NIF is the only stewardship facility that will provide experimental conditions relevant to fusion burn, a critical process in the operation of a nuclear weapon. NIF will be capable of addressing underlying physics issues associated with our stockpile weapons, and the ability to conduct integrated experiments at weapons-relevant temperatures and pressures. These integrated NIF experiments will allow us to experimentally validate our computational capabilities, under conditions more closely matched to those encountered in actual underground tests. In addition, NIF will be an important tool for evaluating the judgment of the stewards, based on the ability to predict, or not, the outcome of complex weapons-relevant experiments.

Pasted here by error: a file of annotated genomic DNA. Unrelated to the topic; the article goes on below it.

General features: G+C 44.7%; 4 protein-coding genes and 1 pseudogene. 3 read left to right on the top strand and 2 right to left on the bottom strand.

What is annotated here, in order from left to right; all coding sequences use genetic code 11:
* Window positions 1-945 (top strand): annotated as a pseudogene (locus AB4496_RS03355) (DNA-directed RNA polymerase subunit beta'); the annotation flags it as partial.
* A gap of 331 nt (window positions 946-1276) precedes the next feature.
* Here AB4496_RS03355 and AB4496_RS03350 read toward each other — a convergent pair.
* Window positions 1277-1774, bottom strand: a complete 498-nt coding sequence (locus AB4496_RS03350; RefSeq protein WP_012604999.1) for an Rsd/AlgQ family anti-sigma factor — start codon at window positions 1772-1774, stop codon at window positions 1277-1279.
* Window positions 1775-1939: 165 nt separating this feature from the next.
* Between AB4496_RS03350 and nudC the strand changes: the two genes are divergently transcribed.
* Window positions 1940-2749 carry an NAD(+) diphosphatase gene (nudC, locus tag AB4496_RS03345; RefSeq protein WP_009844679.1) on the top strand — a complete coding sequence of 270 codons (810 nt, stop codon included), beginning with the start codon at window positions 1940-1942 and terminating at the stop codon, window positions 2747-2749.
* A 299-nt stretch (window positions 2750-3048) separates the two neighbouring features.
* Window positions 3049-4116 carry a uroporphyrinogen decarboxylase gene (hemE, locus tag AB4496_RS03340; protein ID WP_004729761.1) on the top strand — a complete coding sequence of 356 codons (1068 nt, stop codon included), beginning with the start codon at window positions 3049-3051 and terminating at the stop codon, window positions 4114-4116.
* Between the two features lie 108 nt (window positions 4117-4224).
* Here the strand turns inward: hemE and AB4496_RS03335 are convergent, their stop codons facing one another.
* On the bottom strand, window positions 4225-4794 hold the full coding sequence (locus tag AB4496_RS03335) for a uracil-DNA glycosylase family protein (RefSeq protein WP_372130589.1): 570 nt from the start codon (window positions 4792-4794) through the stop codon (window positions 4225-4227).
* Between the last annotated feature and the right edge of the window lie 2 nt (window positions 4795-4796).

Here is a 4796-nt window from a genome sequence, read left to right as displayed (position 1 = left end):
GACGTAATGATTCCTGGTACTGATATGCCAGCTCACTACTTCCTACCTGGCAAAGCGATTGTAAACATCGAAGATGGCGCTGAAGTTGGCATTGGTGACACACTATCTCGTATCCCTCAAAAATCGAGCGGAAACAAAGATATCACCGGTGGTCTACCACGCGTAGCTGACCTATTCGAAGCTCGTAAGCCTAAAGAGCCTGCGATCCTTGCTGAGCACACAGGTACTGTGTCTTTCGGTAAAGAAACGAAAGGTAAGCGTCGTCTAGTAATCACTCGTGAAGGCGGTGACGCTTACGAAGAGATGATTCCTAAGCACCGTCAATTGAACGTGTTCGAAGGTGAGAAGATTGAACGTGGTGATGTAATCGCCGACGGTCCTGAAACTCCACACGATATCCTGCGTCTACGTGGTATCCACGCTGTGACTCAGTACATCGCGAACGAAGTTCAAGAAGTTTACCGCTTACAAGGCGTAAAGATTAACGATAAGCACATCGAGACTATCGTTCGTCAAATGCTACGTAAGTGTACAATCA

Construction is continuing on NIF. Overall the NIF project is more than 60% complete. In September 2001 the NIF conventional facilities construction, a $270 million project, was completed on schedule and on budget. In May 2002, the Project completed installation of one-half of NIF's beampath infrastructure. Now in place are the precision-cleaned enclosures for the components of 96 laser beams. In addition, we continue to make outstanding technical progress on NIF's optical systems. Great progress has been made on the development of new optics polishing techniques that can reduce the damage potential of NIF optics much more than our requirements. We are currently implementing these new techniques at our vendors to provide the first optics for NIF's final focusing systems.